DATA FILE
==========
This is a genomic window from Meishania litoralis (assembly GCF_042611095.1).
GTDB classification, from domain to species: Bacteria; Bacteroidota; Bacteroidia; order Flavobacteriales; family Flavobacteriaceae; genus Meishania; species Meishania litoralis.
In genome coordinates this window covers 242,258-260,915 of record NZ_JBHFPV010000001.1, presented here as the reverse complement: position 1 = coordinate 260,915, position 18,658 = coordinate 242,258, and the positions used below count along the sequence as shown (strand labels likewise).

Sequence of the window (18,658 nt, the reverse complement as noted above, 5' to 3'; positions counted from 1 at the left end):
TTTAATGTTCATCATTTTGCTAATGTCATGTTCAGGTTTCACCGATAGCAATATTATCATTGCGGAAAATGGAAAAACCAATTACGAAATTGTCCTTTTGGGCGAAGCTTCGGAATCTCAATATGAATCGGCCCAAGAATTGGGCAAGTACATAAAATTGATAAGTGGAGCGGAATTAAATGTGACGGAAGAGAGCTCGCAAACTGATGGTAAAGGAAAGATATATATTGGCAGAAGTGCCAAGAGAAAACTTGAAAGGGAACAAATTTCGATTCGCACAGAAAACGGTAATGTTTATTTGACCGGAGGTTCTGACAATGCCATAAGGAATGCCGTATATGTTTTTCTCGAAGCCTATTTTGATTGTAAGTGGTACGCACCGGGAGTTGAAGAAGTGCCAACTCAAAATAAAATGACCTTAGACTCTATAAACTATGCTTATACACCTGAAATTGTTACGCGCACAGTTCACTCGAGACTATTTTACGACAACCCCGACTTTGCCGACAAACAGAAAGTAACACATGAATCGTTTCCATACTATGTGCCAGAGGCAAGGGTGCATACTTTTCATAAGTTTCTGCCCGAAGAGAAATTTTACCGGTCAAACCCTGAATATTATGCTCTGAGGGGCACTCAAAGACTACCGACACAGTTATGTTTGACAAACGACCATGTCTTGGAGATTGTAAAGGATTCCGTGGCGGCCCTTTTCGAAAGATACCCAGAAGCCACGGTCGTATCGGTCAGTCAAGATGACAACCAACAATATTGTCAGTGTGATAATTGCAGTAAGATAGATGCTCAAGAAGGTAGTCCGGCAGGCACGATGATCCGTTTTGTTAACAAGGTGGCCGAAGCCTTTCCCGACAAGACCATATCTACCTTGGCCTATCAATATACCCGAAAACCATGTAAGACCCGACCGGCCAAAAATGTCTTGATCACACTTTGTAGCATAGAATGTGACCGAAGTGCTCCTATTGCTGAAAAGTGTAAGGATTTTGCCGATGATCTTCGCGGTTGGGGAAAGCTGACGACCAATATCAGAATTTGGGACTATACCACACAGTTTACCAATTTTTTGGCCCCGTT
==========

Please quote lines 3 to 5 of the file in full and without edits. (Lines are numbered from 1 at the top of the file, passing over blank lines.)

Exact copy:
In genome coordinates this window covers 242,258-260,915 of record NZ_JBHFPV010000001.1, presented here as the reverse complement: position 1 = coordinate 260,915, position 18,658 = coordinate 242,258, and the positions used below count along the sequence as shown (strand labels likewise).

Sequence of the window (18,658 nt, the reverse complement as noted above, 5' to 3'; positions counted from 1 at the left end):
TTTAATGTTCATCATTTTGCTAATGTCATGTTCAGGTTTCACCGATAGCAATATTATCATTGCGGAAAATGGAAAAACCAATTACGAAATTGTCCTTTTGGGCGAAGCTTCGGAATCTCAATATGAATCGGCCCAAGAATTGGGCAAGTACATAAAATTGATAAGTGGAGCGGAATTAAATGTGACGGAAGAGAGCTCGCAAACTGATGGTAAAGGAAAGATATATATTGGCAGAAGTGCCAAGAGAAAACTTGAAAGGGAACAAATTTCGATTCGCACAGAAAACGGTAATGTTTATTTGACCGGAGGTTCTGACAATGCCATAAGGAATGCCGTATATGTTTTTCTCGAAGCCTATTTTGATTGTAAGTGGTACGCACCGGGAGTTGAAGAAGTGCCAACTCAAAATAAAATGACCTTAGACTCTATAAACTATGCTTATACACCTGAAATTGTTACGCGCACAGTTCACTCGAGACTATTTTACGACAACCCCGACTTTGCCGACAAACAGAAAGTAACACATGAATCGTTTCCATACTATGTGCCAGAGGCAAGGGTGCATACTTTTCATAAGTTTCTGCCCGAAGAGAAATTTTACCGGTCAAACCCTGAATATTATGCTCTGAGGGGCACTCAAAGACTACCGACACAGTTATGTTTGACAAACGACCATGTCTTGGAGATTGTAAAGGATTCCGTGGCGGCCCTTTTCGAAAGATACCCAGAAGCCACGGTCGTATCGGTCAGTCAAGATGACAACCAACAATATTGTCAGTGTGATAATTGCAGTAAGATAGATGCTCAAGAAGGTAGTCCGGCAGGCACGATGATCCGTTTTGTTAACAAGGTGGCCGAAGCCTTTCCCGACAAGACCATATCTACCTTGGCCTATCAATATACCCGAAAACCATGTAAGACCCGACCGGCCAAAAATGTCTTGATCACACTTTGTAGCATAGAATGTGACCGAAGTGCTCCTATTGCTGAAAAGTGTAAGGATTTTGCCGATGATCTTCGCGGTTGGGGAAAGCTGACGACCAATATCAGAATTTGGGACTATACCACACAGTTTACCAATTTTTTGGCCCCGTT